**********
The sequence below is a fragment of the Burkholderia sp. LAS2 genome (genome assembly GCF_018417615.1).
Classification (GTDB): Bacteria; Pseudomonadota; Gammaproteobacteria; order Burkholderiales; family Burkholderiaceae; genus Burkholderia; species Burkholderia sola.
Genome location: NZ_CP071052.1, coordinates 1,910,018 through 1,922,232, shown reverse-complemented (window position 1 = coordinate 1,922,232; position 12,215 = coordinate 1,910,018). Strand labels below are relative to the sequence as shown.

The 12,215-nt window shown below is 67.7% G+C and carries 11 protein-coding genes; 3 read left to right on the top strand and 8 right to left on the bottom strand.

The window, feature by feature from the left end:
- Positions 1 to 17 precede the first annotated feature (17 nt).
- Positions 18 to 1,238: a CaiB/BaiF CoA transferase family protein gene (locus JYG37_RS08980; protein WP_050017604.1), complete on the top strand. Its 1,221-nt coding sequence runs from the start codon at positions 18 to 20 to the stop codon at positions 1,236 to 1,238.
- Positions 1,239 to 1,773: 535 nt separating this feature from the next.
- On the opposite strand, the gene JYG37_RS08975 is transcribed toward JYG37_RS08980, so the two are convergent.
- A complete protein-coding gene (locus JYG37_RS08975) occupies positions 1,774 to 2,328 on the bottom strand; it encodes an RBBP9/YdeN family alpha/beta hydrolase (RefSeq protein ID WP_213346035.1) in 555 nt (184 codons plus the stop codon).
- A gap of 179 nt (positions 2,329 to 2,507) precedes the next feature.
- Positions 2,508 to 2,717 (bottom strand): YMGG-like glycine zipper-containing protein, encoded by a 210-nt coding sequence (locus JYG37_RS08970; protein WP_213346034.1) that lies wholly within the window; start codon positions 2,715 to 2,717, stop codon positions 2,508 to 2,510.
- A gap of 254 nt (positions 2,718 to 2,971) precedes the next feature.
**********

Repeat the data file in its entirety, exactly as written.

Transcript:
The sequence below is a fragment of the Burkholderia sp. LAS2 genome (genome assembly GCF_018417615.1).
Classification (GTDB): Bacteria; Pseudomonadota; Gammaproteobacteria; order Burkholderiales; family Burkholderiaceae; genus Burkholderia; species Burkholderia sola.
Genome location: NZ_CP071052.1, coordinates 1,910,018 through 1,922,232, shown reverse-complemented (window position 1 = coordinate 1,922,232; position 12,215 = coordinate 1,910,018). Strand labels below are relative to the sequence as shown.

The 12,215-nt window shown below is 67.7% G+C and carries 11 protein-coding genes; 3 read left to right on the top strand and 8 right to left on the bottom strand.

The window, feature by feature from the left end:
- Positions 1 to 17 precede the first annotated feature (17 nt).
- Positions 18 to 1,238: a CaiB/BaiF CoA transferase family protein gene (locus JYG37_RS08980; protein WP_050017604.1), complete on the top strand. Its 1,221-nt coding sequence runs from the start codon at positions 18 to 20 to the stop codon at positions 1,236 to 1,238.
- Positions 1,239 to 1,773: 535 nt separating this feature from the next.
- On the opposite strand, the gene JYG37_RS08975 is transcribed toward JYG37_RS08980, so the two are convergent.
- A complete protein-coding gene (locus JYG37_RS08975) occupies positions 1,774 to 2,328 on the bottom strand; it encodes an RBBP9/YdeN family alpha/beta hydrolase (RefSeq protein ID WP_213346035.1) in 555 nt (184 codons plus the stop codon).
- A gap of 179 nt (positions 2,329 to 2,507) precedes the next feature.
- Positions 2,508 to 2,717 (bottom strand): YMGG-like glycine zipper-containing protein, encoded by a 210-nt coding sequence (locus JYG37_RS08970; protein WP_213346034.1) that lies wholly within the window; start codon positions 2,715 to 2,717, stop codon positions 2,508 to 2,510.
- A gap of 254 nt (positions 2,718 to 2,971) precedes the next feature.